Bravery in the Smallest

by Jelly Lowppetts, 1-7

Analysis of Development of Theme

In "The Emperor's New Clothes" the characterization of the emperor and the child interact with the conflict to develop the theme. In the story, the emperor is described as vain, selfish, and unaware of his kingdom. For example, he spends a lot of money on clothes rather than helping his people. It states, "He cared so much about how he looked that he spent all of this money on new clothes instead of his kingdom" (1). This creates a conflict because the emperor is fooled by criminal weavers who take advantage of his vanity.

The little child, on the other hand, was not vain or proud. He the only citizen brave enough to point out that the emperor was naked. Gasp! Because of the emperor's situation in the kingdom, none of the other citizens dared to be honest with him. They were all too conflicted and scared. The child demonstrates the theme that bravery can come from any person no matter their background.

Reflection and Application of Theme

I agree with the theme that bravery can exist even in the youngest or smallest of individuals. The author developed this theme well enough for a young audience, but it could have been stronger if the character of the child was emphasized or described more. Also, a more intricate plot could add to the reading experience, thus creating a poignant experience for the reader with the theme.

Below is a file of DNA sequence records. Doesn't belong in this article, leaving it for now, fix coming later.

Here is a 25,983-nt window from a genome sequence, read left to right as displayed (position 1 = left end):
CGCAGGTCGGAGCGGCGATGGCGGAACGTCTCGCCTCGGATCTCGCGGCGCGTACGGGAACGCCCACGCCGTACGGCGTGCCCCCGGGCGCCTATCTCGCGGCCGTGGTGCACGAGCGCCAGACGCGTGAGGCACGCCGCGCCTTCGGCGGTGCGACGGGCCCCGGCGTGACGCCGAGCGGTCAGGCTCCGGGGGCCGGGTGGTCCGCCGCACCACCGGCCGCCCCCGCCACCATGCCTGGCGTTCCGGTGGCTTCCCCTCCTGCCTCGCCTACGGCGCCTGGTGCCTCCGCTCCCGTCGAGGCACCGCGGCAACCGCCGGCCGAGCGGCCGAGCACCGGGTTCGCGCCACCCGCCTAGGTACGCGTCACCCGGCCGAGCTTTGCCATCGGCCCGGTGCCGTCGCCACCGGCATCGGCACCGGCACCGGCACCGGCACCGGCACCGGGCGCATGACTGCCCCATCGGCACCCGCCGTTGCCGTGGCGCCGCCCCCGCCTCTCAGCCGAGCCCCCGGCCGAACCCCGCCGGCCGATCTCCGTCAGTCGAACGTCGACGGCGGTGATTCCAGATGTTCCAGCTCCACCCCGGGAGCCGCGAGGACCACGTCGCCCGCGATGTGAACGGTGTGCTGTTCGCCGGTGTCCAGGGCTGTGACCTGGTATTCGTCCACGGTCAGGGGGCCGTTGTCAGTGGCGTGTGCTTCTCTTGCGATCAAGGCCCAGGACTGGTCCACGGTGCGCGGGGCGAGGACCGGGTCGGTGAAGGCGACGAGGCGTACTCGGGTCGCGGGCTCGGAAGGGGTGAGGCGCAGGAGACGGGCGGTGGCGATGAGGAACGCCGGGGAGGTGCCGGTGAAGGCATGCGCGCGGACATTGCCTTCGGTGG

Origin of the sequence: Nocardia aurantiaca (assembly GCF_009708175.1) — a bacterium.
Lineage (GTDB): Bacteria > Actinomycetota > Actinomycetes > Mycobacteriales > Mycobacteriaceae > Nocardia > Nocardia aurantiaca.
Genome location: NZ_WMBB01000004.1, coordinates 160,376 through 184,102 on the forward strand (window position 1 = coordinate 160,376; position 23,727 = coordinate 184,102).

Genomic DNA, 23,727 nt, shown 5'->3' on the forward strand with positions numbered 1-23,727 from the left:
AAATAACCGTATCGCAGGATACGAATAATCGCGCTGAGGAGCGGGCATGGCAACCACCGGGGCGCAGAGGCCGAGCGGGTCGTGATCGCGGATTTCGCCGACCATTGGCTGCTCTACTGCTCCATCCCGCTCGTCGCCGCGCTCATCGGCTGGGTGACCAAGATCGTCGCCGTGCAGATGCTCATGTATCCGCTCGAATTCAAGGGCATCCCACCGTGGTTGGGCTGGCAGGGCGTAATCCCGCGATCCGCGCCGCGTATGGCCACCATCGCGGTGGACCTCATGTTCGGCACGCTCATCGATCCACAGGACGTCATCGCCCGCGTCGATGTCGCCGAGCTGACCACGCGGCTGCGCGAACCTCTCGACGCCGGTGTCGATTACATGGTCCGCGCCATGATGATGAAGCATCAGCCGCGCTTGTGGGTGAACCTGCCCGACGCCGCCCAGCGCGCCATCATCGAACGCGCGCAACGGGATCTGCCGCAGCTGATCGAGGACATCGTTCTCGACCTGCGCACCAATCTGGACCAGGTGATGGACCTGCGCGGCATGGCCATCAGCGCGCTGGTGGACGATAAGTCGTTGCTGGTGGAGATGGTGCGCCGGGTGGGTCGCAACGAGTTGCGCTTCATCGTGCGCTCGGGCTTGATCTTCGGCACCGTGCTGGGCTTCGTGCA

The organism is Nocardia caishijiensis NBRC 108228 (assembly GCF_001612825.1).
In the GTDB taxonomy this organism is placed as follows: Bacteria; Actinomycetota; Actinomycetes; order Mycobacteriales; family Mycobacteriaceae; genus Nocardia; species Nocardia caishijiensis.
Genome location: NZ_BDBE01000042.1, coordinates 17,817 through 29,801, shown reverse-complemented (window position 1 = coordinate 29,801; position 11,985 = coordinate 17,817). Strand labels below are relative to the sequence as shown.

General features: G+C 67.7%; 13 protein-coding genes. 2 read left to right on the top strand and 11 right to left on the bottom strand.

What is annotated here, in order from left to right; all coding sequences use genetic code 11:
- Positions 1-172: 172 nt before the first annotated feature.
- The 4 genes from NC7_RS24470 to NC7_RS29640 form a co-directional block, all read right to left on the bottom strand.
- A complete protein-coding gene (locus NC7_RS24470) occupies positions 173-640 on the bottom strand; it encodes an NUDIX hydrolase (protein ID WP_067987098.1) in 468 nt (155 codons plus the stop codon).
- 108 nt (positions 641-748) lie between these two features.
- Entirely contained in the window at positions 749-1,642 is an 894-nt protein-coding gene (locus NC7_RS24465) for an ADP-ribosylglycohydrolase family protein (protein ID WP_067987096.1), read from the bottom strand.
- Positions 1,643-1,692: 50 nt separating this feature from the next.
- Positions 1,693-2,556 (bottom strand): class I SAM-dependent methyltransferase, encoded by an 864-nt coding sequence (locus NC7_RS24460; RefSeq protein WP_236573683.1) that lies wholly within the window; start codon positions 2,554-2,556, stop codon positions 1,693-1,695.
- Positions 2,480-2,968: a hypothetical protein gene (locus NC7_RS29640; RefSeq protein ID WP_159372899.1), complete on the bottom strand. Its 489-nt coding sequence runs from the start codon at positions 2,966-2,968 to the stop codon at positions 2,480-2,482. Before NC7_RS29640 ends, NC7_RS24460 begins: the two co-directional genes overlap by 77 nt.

This theme connects to my generation because we're obsessed with physical appearance and ourselves rather than recognizing that it is more brave to appreciate others and yourself for who you are and what you do, not what you look like.

Visual Representations of Theme

The Emperor's New Clothes by Hans Christian Anderson


The emperor of Bulgaria is so consumed with riches and appearances that he neglects his kingdom's needs and focuses entirely on himself, soliciting the services of two con men who make him a pair of invisible clothes. The joke is on the emperor and his people because there are no clothes. However, no one is willing to admit that they can't see the clothes for fear of appearing stupid, out of style, or unfit for their position.

It is until the emperor makes a public appearance in his "new clothes" that somebody admits there are no clothes--a small child.

Hans Christian Andersen

Danish author Hans Christian Andersen lived during the 1800s and wrote many famous fairy tales including The Little Mermaid, The Ugly Duckling, The Snow Queen, and others. Many of his stories have been adapted to theater, ballet, and film for children and adults alike. His stories are beloved and his legacy continues.
Danny Kaye - Hans Christian Andersen